That easily consumed eons of time
Scattering their ashes in the sky’s soundless chime

The light and the dark in her can foretell
The eternal circle and the binding spell
Of a world spinning in harmony and strife
In the breast of her whose name is Life

Letter, March 12, 2017

Woman, by virtue of being woman, casts a light upon the world — and we poets, aware and ravished by the sacredness of her ray, find our hearts burning and our words rising like smoke from within the burning. And what do all poets hope for?—well, their life at its deepest root aches to get to the source of her light, to travel her white stream upward and back into the source, the core. This, poets with a fine intuition know can only be achieved through and with a single woman. Women are many but woman, in a sense, is one. The woman the poet loves, writes his heart to, and in whose light he lives is one and provides him with the highest possible unification of life. Through her he asserts himself and reaches his peak and harmonizes his strength; through her he becomes more than a poet, he becomes a man, and, dare I say, achieves his freedom and independence of women. He finds his calling in the arms of the greatest woman of all — life. What woman entices him from now on?—the woman whose light is so ravishing that, in her presence, he feels that the physical world cannot contain him anymore. You, my love, are such a woman.

Obituaries

Obituaries,
instantly present
when a person dies;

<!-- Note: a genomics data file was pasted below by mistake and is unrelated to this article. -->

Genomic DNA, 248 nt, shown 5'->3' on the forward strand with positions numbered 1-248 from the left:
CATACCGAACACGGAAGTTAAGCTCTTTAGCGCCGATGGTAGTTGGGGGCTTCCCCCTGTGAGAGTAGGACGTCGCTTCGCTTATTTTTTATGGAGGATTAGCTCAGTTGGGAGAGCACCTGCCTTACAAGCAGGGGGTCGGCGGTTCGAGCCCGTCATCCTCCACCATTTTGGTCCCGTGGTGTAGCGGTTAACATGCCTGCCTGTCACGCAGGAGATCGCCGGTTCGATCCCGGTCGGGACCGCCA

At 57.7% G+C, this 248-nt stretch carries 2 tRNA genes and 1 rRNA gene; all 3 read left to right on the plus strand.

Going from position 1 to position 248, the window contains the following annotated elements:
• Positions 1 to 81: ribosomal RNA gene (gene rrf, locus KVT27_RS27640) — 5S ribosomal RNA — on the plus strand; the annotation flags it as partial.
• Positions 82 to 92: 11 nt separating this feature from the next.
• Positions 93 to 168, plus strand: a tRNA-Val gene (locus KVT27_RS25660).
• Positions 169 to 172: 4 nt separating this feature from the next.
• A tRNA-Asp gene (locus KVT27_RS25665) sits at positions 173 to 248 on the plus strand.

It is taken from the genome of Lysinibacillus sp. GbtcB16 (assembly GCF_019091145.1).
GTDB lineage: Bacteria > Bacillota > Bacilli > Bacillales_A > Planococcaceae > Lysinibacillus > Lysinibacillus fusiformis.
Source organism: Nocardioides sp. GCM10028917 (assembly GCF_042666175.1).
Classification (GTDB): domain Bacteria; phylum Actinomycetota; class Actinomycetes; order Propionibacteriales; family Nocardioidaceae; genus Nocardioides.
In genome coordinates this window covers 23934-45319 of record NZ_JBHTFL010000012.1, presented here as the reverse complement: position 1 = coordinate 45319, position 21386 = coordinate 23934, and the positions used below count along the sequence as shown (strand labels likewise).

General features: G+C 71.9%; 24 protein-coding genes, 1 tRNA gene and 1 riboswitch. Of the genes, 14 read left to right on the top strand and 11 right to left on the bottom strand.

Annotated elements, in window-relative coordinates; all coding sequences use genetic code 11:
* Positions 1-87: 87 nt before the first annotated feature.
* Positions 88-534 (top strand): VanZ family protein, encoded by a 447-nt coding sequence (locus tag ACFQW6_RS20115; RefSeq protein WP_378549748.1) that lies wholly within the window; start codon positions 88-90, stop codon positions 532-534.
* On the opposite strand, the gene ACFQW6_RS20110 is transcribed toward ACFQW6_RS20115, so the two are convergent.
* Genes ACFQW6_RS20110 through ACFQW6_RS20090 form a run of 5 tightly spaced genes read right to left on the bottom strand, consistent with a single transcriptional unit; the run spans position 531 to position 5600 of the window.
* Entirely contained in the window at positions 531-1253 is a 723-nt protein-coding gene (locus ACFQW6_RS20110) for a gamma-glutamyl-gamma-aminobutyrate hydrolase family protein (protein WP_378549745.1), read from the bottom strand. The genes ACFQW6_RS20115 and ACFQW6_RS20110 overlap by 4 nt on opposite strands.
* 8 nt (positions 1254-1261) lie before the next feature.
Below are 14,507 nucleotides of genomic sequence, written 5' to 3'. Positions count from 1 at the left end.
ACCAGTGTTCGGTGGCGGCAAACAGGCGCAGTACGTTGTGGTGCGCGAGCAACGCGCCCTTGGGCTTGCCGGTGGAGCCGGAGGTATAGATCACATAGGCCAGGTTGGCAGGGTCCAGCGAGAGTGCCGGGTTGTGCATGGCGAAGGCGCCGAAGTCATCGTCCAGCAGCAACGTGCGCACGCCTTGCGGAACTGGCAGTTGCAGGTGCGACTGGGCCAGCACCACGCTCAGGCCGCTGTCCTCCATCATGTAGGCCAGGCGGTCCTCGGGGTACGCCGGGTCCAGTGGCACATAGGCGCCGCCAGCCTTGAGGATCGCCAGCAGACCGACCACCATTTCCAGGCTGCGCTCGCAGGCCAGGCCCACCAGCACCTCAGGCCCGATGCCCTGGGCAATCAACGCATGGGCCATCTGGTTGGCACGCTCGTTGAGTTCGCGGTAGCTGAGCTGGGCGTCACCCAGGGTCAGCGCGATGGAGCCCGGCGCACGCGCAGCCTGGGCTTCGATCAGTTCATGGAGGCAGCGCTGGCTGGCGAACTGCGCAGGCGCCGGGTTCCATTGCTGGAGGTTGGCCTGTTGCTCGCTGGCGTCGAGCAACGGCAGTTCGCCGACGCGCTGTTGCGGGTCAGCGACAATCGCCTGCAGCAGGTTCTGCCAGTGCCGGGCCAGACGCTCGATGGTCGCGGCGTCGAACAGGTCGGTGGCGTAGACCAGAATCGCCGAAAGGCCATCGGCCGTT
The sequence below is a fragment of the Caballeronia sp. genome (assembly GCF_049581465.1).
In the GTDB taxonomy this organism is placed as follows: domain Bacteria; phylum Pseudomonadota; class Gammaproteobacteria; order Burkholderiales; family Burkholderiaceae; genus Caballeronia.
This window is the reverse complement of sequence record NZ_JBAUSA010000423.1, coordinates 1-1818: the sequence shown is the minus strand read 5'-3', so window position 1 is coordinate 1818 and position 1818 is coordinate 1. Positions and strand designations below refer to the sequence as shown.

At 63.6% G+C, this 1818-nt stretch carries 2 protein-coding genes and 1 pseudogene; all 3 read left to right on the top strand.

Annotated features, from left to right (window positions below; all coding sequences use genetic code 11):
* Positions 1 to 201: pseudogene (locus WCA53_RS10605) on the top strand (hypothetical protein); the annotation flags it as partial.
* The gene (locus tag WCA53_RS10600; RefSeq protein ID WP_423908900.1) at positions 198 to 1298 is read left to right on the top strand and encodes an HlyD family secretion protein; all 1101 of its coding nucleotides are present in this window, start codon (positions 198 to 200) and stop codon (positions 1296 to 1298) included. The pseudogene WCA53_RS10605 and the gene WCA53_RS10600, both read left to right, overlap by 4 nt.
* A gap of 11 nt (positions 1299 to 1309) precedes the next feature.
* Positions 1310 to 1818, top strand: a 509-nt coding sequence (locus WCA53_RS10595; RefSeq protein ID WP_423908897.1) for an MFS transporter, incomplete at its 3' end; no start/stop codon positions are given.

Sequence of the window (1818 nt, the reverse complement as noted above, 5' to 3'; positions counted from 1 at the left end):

yet true obituaries
are written long after
in the hearts and minds
of those whose life
was intimately shared,
and they are not called
obituaries then,
they are known
by a hundred other names,
enumerated
by a hundred other facts,
they are the shared moments
and their intimate depths
growing in the seedbed of life,
they are a hand still moving with ours,
and a heart beating in our own,
loving as we love,
crying as we cry,
they are the imagined togetherness
still breathing in and breathing out
as we carry upon our shoulders
the weight and the promise
and pledge in our daily bread
the laughter and the tears
of all that brought us together
and the death that made us part,
continuing our journey,
witnessing with our eyes and theirs
right into our own demise.

Conquering Death

What is eternity?—is it not this:
That I am alive, have lived, and death’s thumb
Will erase not one line that I have writ
Nor his nothingness wipe out my imprint.

I existed, I exist—this echo
Like thunder will ripple and roll through seas
Of life and death will never untangle
All the widening ripples of the I.

To have been once, to have been forever
So summon your life in her wild thunder
And sear your lifeline in blood and fire
On pages that never will fall to dust.

Tsuchii Bansui – Moon over the ruined castle

Spring in its tall towers, flower-viewing banquets,
The wine-cup passed and glinting in the light
Streaming through pine branches a thousand ages:
That moonlight of the past – where is it now?

Autumn: the white hoarfrost across the camp,
Counting the wild geese, crying as they flew:
Light of the past flashing on row on row
Of planted swords: that light – where is it now?

Now, over the ruined castle the midnight moon,
Its light unchanged; for whom does it shine?
In the hedge, only the laurel left behind:
In the pines, only the wind of the storm still sings.

High in the heavens the light remains unchanged.
Glory and decay are the mark of this shifting earth.
Is it to copy them now, brighter yet,
Over the ruined castle the midnight moon?

— Tsuchii Bansui – Moon over the ruined castle